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anonymous

  • 4 years ago

Please see the attachment and answer with explanation.

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  1. anonymous
    • 4 years ago
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    Please see these and answer.

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  2. anonymous
    • 4 years ago
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    der?

  3. dumbcow
    • 4 years ago
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    haha thats like a whole assignment on probability please post one question at a time

  4. anonymous
    • 4 years ago
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    lol..yeahh..but they r tiny ones...

  5. anonymous
    • 4 years ago
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    At least solve questions 1, 2 , 3.

  6. vishal_kothari
    • 4 years ago
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    the link is not opening in my computer..so draw the questions...

  7. vishal_kothari
    • 4 years ago
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    draw it...

  8. anonymous
    • 4 years ago
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    wait.

  9. anonymous
    • 4 years ago
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    Question 1 ) From a group of 3 boys and 2 girls, 2 children are selected at random. Find the Sample Space.

  10. vishal_kothari
    • 4 years ago
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    options...

  11. anonymous
    • 4 years ago
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    Options nahin hain. Model paper for SA-2 question.

  12. anonymous
    • 4 years ago
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    Question 2) numbers are thrown getting 2 numbers whose sum is divisible by 4 or 5, is considered as a success. Find the probability og getting success.

  13. vishal_kothari
    • 4 years ago
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    what is tough in that...

  14. anonymous
    • 4 years ago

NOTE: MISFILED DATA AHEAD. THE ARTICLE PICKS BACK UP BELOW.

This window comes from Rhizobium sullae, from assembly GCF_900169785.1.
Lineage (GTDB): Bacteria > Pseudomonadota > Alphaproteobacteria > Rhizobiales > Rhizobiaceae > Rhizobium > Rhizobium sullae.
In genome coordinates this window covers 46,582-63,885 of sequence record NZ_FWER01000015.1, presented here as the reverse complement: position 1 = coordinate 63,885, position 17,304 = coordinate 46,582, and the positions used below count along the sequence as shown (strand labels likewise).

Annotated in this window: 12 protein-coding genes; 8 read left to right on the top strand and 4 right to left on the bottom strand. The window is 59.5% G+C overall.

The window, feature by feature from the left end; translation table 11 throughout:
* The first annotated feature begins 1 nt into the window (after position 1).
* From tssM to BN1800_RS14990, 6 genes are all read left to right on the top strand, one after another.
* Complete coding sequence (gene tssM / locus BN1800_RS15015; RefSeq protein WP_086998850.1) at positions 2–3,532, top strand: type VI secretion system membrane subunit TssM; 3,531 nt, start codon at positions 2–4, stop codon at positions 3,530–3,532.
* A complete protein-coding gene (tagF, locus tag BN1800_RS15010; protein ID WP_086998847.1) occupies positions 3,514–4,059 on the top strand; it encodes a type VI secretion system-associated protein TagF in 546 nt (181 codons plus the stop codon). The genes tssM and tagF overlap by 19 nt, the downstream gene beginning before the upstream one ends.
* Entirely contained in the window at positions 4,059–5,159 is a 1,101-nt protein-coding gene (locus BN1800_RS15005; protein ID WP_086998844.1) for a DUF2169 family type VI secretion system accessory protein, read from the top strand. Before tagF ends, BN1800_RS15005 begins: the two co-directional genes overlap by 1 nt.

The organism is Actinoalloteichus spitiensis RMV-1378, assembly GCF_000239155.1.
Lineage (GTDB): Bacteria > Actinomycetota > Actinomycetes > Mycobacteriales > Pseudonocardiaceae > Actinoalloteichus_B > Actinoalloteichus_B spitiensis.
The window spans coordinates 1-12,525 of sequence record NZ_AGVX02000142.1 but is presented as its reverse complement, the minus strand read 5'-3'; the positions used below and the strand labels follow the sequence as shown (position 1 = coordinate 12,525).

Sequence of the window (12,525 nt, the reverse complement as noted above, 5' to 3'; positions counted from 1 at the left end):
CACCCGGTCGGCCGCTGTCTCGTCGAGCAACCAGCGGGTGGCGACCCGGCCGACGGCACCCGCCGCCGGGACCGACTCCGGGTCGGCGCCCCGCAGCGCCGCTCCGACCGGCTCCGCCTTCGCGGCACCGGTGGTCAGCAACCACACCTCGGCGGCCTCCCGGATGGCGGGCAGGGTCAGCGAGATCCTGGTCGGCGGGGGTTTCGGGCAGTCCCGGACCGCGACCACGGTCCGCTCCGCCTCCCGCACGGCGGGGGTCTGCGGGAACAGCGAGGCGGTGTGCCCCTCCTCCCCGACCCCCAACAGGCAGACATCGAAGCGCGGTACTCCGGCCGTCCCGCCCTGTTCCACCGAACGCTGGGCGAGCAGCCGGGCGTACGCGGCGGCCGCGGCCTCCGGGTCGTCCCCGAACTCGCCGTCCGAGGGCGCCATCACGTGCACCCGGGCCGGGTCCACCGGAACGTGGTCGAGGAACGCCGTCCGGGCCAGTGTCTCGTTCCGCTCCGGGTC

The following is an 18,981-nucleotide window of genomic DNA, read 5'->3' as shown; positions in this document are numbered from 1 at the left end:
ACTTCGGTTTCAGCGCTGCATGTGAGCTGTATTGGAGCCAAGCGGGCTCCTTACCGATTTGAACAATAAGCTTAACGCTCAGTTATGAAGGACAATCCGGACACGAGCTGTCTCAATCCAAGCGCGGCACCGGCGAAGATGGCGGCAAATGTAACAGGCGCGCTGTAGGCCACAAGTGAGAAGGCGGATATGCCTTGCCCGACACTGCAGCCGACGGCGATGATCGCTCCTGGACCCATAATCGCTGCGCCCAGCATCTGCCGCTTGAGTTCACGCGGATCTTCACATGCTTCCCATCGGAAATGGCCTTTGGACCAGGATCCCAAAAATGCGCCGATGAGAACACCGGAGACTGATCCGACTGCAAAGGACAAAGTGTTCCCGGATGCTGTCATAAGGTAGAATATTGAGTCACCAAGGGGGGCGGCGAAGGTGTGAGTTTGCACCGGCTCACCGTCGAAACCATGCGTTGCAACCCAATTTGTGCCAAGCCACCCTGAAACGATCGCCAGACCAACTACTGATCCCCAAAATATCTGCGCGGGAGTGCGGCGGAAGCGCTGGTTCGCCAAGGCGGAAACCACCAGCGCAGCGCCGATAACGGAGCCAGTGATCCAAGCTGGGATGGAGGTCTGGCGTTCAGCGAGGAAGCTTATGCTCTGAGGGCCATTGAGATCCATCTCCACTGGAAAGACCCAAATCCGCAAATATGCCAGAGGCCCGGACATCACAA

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    Question1) answer is 20. I guess.

  15. anonymous
    • 4 years ago
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    Question 3) A coin is tossed 3 times. Find the chance that head and tail show alternately. (I think answer is 4/8 = 1/2) Plz verify and say.

  16. anonymous
    • 4 years ago
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    Ok, I'll take a crack at this for you. So, for #1, the Sample Space is defined as the list of all possible outcomes. The question is, is 1 boy and 1 girl the option? Or are they unique, like Boy 1 and Girl 1 vs. Boy 1 and Girl 2 - does that make sense? So, I'm not 100% on how the question is defined to be honest... #2: You need to determine all the possible combinations of the sum of two die (2, 3, 4, 5, 6, 7, 8, 9, 10, 11, 12), see the ones divisible by 4 or 5, then divide that number by they number of possibilities (in this example there are 11). #3: A coin flip is a 50/50 chance. Alternatively, this written as 1/2 (1 possible successful outcome out of two possible outcomes). So, when flipping a coin three times, you need to multiply the respective probabilities to find your answer. Hope this helps

  17. anonymous
    • 4 years ago
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    Can u please explain questions 1 and 3 in detail? The detailed solution.

  18. anonymous
    • 4 years ago
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    For #1 I really can't - the problem doesn't give enough parameters for me to be sure. The issue is how they define the Sample Space. If one boy and one girl is a possible outcome, is it just ONE possible outcome? Does it matter WHICH boy or girl are chosen? Also, does the order matter? Is one boy and one girl the same or different from one girl and one boy? #3 What exactly are you looking for here? Which part of the explanation do you need help with?

  19. anonymous
    • 4 years ago
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    In question 1, waht matters is the grouping I think. Means Boy-boy, boy0girl, and so on. In question 3, The sample space is: (HHH), (HHT), (HTH), (HTT), (TTT), (TTH), (THT) and (THH). So I think probability of getting head and tail alternately is 4/8 = 1/2.

  20. anonymous
    • 4 years ago
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    For #1, ok, so in that case it would be 20 then? For #3, aren't there only two correct outcomes? THT & HTH?

  21. anonymous
    • 4 years ago
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    THen ok. For no.3, I am doubt. I think u r correct.

  22. anonymous
    • 4 years ago
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    And for #1 - my concern is this, here are the two sample spaces which I can't decide between: BG, BB, GG, GB OR B1G1, B1G2, B2G1, B2G2, B3G1, B3G2, and so on...